Researchers at the world's most advanced biosecurity research facility, CSIRO's Australian Animal Health Laboratory, are keeping the nation safe by studying RNA viruses that come from bats - Hendra, SARS, Ebola, and Nipah.
Dr Alex Hyatt says the Geelong lab's state-of-the art microscopy technology allows research with infectious disease agents that require the highest levels of biocontainment.
'We are talking about viruses here that if you are infected you are a gonner,' he said.
'There are no vaccines, they are pathogenic, they are deadly ... so we can look at the interactions in real time, live viruses in cells without risk of infection or death. And come to understand how viruses replicate in cells.'
Dr Linfa Wang says bats, the second most abundant animals on earth after rodents, are key to their research.
'Bats have been around for 60 million years so they somehow developed this symbiotic relationship with a virus and they can co-exist happily. The virus won't cause any disease in bats.'
Some scientists believe there is an ancestor form in bats of most of the modern viruses infecting humans and livestock.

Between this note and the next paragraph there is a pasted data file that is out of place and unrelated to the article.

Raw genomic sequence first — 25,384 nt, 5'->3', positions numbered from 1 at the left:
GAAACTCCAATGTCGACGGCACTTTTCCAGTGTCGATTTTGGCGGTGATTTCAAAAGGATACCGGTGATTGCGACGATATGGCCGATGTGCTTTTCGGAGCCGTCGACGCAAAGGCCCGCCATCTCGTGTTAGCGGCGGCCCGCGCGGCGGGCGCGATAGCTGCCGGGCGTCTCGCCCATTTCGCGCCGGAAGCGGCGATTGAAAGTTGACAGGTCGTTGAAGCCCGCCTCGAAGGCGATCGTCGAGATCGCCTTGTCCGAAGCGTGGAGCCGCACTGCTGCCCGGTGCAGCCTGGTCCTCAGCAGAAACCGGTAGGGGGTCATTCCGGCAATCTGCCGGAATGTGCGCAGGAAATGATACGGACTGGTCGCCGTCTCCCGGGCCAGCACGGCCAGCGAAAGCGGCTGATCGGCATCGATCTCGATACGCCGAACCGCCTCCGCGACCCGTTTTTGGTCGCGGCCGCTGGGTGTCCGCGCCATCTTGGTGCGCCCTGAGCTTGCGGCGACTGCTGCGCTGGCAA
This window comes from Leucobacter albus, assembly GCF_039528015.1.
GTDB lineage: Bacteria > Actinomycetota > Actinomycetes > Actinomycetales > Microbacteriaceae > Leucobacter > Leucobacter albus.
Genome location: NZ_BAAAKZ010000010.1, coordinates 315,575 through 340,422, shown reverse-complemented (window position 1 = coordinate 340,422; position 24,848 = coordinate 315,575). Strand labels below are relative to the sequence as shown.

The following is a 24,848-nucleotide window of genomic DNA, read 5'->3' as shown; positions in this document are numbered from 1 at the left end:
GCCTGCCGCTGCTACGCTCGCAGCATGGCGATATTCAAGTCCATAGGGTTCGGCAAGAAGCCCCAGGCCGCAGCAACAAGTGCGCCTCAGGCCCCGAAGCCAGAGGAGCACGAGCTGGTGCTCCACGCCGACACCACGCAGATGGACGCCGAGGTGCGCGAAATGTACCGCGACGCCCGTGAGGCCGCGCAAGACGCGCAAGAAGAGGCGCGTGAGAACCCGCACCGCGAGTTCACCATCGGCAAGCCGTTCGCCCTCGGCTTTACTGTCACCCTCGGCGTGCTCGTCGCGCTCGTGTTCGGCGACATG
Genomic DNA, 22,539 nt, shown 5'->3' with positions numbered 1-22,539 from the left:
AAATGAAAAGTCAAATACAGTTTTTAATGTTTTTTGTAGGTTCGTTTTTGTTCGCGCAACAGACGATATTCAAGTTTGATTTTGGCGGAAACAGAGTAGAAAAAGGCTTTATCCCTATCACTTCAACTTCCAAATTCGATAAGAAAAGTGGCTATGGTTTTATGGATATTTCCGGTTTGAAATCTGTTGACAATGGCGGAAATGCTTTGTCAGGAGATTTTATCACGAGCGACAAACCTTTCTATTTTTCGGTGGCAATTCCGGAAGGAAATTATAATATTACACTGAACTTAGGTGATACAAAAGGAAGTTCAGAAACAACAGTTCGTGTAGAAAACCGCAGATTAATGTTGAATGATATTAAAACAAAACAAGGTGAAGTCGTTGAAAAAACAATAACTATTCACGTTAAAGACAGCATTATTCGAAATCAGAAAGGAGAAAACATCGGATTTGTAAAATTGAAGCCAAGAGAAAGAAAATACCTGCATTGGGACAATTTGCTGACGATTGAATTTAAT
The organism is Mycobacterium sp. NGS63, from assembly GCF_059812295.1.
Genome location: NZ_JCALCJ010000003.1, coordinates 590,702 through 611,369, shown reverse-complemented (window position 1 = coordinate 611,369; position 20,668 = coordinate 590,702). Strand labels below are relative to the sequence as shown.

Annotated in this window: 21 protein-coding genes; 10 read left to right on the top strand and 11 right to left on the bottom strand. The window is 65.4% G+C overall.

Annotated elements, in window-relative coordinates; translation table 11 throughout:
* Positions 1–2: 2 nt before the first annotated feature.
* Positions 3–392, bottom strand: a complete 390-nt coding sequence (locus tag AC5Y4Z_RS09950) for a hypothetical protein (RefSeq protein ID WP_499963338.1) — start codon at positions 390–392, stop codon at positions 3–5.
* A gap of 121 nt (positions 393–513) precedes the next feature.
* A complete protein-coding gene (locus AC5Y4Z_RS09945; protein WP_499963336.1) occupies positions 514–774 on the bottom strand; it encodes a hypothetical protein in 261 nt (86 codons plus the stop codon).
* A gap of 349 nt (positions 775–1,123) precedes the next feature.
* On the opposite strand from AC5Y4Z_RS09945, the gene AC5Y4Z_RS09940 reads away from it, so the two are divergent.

The scientists want to watch live interaction in bats with viruses and how bat cells behave to see why they co-exist with the viruses without getting sick.
'We consider bats almost like a black hole, we have very limited understanding of this interesting group of mammal species,' Dr Wang said.
Professor Martyn Jeggo says their aim is to diagnose and respond to an emergency disease as fast as possible and research to mitigate or protect against disease.
But some viruses are just too risky to let in, including live foot and mouth virus, because it has the potential to devastate the livestock industry.
So the researchers are studying it in pigs in Vietnam, in sheep work in South Africa and in cattle work in Argentina.
The laboratory allows scientists around the world to work together in real time.
Source: Big Pond News